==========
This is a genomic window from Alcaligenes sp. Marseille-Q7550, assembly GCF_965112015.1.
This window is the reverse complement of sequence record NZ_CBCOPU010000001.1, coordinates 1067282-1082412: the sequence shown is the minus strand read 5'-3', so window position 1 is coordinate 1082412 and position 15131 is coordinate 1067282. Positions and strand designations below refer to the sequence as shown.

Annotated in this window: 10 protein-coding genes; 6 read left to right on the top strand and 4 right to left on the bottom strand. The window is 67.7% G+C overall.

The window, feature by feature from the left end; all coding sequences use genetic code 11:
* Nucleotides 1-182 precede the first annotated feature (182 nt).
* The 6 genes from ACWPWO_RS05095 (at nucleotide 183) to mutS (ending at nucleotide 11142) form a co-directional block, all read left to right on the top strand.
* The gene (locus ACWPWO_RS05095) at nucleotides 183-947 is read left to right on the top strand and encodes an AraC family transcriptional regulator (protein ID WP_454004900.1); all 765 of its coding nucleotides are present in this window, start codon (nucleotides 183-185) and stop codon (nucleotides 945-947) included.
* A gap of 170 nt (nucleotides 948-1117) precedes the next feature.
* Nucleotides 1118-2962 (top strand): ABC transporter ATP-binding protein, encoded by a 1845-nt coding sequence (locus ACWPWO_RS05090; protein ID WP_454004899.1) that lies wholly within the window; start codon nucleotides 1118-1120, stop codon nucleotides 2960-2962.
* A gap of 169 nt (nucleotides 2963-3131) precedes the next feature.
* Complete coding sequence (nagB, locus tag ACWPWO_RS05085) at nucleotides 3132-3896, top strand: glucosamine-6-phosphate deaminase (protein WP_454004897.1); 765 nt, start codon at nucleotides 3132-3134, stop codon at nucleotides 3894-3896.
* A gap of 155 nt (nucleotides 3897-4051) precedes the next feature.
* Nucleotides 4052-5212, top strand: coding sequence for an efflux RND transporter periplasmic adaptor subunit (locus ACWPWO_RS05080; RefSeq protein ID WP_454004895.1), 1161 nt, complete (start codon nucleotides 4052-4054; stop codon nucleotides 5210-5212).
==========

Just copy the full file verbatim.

This is a genomic window from Alcaligenes sp. Marseille-Q7550, assembly GCF_965112015.1.
This window is the reverse complement of sequence record NZ_CBCOPU010000001.1, coordinates 1067282-1082412: the sequence shown is the minus strand read 5'-3', so window position 1 is coordinate 1082412 and position 15131 is coordinate 1067282. Positions and strand designations below refer to the sequence as shown.

Annotated in this window: 10 protein-coding genes; 6 read left to right on the top strand and 4 right to left on the bottom strand. The window is 67.7% G+C overall.

The window, feature by feature from the left end; all coding sequences use genetic code 11:
* Nucleotides 1-182 precede the first annotated feature (182 nt).
* The 6 genes from ACWPWO_RS05095 (at nucleotide 183) to mutS (ending at nucleotide 11142) form a co-directional block, all read left to right on the top strand.
* The gene (locus ACWPWO_RS05095) at nucleotides 183-947 is read left to right on the top strand and encodes an AraC family transcriptional regulator (protein ID WP_454004900.1); all 765 of its coding nucleotides are present in this window, start codon (nucleotides 183-185) and stop codon (nucleotides 945-947) included.
* A gap of 170 nt (nucleotides 948-1117) precedes the next feature.
* Nucleotides 1118-2962 (top strand): ABC transporter ATP-binding protein, encoded by a 1845-nt coding sequence (locus ACWPWO_RS05090; protein ID WP_454004899.1) that lies wholly within the window; start codon nucleotides 1118-1120, stop codon nucleotides 2960-2962.
* A gap of 169 nt (nucleotides 2963-3131) precedes the next feature.
* Complete coding sequence (nagB, locus tag ACWPWO_RS05085) at nucleotides 3132-3896, top strand: glucosamine-6-phosphate deaminase (protein WP_454004897.1); 765 nt, start codon at nucleotides 3132-3134, stop codon at nucleotides 3894-3896.
* A gap of 155 nt (nucleotides 3897-4051) precedes the next feature.
* Nucleotides 4052-5212, top strand: coding sequence for an efflux RND transporter periplasmic adaptor subunit (locus ACWPWO_RS05080; RefSeq protein ID WP_454004895.1), 1161 nt, complete (start codon nucleotides 4052-4054; stop codon nucleotides 5210-5212).